Climate change adaptation on the local level is of increasing relevance because of the regional variation in the effects of global climate change [1
]. Local governments are increasingly being delegated responsibility to adapt to climate change because they are key state actors in the implementation of overarching national adaptation strategies, and have to develop, plan, and implement adaptation measures [5
]. However, this responsibility is often difficult to implement given that the climate change information and science available are not necessarily easily translated into practical everyday decision-making. By comparison to climate mitigation plans, plans and strategies for climate change adaptation remain uncommon in European municipalities [6
]. In the multi-scale, multi-sectoral, and multi-level challenge of adapting to climate change, many often intertwined political, economic, institutional, and technical or scientific obstacles involving different political levels have been identified and discussed that prevent or delay the development of local adaptation plans and strategies and the implementation of measures [7
]. While many of these obstacles are not climate-specific and may emerge in other fields as well, Biesbroek et al. [11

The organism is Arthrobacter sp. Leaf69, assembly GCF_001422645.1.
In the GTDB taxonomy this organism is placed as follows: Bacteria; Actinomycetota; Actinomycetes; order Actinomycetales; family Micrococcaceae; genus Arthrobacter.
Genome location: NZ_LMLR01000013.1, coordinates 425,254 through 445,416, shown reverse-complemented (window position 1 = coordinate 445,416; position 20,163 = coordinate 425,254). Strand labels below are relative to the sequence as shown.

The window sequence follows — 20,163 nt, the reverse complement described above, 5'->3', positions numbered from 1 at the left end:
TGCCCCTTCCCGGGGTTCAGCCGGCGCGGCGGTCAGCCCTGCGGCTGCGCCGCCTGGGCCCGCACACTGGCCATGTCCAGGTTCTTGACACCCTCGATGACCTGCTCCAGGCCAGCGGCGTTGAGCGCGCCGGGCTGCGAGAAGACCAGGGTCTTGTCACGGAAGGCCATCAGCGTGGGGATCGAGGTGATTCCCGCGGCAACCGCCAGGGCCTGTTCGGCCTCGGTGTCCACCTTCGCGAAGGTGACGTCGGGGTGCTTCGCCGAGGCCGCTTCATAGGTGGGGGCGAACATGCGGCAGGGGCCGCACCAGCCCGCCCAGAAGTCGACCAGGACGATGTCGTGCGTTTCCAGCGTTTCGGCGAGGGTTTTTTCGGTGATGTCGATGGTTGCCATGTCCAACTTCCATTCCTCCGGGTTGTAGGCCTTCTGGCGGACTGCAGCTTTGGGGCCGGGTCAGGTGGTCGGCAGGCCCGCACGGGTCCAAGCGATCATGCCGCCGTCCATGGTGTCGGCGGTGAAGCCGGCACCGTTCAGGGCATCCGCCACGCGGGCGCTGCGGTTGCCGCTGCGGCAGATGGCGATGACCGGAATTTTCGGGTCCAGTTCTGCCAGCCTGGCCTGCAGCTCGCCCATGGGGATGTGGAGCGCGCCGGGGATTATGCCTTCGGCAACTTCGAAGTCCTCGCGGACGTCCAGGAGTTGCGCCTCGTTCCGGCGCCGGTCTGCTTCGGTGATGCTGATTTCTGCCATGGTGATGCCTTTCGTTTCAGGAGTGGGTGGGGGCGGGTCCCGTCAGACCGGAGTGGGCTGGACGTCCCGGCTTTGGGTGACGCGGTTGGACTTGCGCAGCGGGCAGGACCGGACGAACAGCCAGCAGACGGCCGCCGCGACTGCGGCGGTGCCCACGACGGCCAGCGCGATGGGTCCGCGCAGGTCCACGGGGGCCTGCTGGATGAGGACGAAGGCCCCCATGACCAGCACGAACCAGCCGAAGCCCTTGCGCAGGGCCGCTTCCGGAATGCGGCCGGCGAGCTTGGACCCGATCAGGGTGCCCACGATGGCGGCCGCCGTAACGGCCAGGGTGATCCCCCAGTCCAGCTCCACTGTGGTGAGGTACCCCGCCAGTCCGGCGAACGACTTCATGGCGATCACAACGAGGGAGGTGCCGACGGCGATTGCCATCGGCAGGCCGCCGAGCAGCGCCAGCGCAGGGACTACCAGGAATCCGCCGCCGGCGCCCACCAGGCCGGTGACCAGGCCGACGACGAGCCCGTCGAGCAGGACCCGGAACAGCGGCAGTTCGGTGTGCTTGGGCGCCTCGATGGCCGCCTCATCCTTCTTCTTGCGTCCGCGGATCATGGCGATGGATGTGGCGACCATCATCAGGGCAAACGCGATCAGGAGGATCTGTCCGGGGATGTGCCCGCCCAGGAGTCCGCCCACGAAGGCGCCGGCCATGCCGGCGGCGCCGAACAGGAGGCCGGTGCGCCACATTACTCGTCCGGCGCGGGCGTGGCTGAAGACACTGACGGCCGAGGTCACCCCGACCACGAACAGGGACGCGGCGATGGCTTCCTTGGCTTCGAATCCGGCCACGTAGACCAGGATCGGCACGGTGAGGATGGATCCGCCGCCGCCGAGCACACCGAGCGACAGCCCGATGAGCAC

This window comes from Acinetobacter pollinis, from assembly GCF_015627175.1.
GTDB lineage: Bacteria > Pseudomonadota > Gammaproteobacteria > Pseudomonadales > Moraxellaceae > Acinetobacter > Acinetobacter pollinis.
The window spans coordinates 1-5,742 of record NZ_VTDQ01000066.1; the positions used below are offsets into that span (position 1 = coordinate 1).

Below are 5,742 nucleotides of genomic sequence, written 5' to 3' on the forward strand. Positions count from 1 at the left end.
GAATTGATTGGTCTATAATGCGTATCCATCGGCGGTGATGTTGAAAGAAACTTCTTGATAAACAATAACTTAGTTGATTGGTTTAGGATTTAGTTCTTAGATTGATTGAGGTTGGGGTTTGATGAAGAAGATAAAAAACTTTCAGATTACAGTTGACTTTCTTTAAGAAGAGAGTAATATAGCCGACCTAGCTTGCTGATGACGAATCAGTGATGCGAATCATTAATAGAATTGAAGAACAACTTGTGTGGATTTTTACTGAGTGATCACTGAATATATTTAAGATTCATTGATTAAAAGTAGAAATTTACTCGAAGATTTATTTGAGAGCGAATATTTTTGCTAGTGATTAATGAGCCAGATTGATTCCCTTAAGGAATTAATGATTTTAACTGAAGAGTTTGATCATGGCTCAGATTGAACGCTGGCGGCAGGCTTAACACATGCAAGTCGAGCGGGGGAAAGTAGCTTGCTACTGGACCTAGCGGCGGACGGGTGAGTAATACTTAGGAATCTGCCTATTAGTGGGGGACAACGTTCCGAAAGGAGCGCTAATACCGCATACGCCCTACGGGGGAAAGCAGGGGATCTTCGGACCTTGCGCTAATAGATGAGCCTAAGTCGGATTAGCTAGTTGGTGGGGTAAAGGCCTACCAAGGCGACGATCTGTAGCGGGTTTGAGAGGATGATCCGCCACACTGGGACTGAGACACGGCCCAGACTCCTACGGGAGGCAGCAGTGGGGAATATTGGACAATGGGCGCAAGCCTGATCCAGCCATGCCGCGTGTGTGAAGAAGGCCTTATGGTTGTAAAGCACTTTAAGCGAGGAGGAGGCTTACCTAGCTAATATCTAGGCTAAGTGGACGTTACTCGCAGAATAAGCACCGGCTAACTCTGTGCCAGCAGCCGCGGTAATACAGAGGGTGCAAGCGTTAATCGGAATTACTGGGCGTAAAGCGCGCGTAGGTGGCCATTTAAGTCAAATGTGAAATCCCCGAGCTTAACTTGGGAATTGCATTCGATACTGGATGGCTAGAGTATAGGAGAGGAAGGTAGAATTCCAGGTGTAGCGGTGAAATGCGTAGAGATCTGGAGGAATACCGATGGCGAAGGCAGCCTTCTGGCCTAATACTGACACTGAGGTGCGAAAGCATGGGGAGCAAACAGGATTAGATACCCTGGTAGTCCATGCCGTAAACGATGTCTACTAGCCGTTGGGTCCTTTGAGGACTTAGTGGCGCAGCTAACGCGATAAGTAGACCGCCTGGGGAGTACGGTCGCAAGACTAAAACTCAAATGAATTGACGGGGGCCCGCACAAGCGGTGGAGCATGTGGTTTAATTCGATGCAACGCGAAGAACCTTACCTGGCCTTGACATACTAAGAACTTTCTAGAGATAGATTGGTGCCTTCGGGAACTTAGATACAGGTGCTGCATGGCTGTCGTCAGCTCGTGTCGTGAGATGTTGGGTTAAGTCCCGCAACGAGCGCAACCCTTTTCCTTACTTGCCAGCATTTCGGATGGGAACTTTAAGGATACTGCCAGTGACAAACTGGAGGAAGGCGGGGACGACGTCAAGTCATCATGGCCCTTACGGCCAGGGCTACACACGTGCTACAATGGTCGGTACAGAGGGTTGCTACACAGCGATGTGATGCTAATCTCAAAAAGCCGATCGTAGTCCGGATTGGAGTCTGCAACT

] identify three barriers related specifically and directly to adaptation to climate change: the long time scale of climate change, the reliance on scientific knowledge of climate change, and its inherent uncertainties and ambiguities. From a municipality’s perspective, the fact that climate change is an ongoing process implies that adaptation strategies involve developments that reach far into the future, which may lead municipalities to the erroneous conclusion that they can postpone action [16
], especially because decisions on the local level often focus on shorter time periods, in many cases, election periods [8
]. Informational and cognitive barriers also can prevent decision makers from beginning or advancing the adaptation process [18
]. A study on flood risk management in two Swedish municipalities [19
] indicated that, although the stakeholders are aware of climate change, uncertainties remain about “what to adapt to” because of a lack of knowledge about local effects of climate change. This can result in uncertainty about the elements of an adaptation strategy, and, consequently, retard efforts in the task of municipal adaptation. A survey of municipal stakeholders in the German Baltic sea region also found problems associated with lack of knowledge, as well as uncertainty about regional effects of climate change [20
]. In the same context, Lehmann et al. reported confusion about the terms “weather” and “climate”, as well as “adaptation”, and “mitigation”, together with “actor-specific characteristics, as, for instance, limited individual (processing) capabilities” and a “lack of high-resolution data for the local level” ([8
], p. 85). Finally, perceptions of climate change on the part of the public [21
], local authorities [20
], and local officials in specific fields of action [12
] influence decisions about local adaptation to climate change.
With respect to increasing knowledge, scientifically sound, but tailored, climate information and data are essential for planning adaptation measures in municipalities. Many decision makers expect to obtain precise and small-scale climate projections [20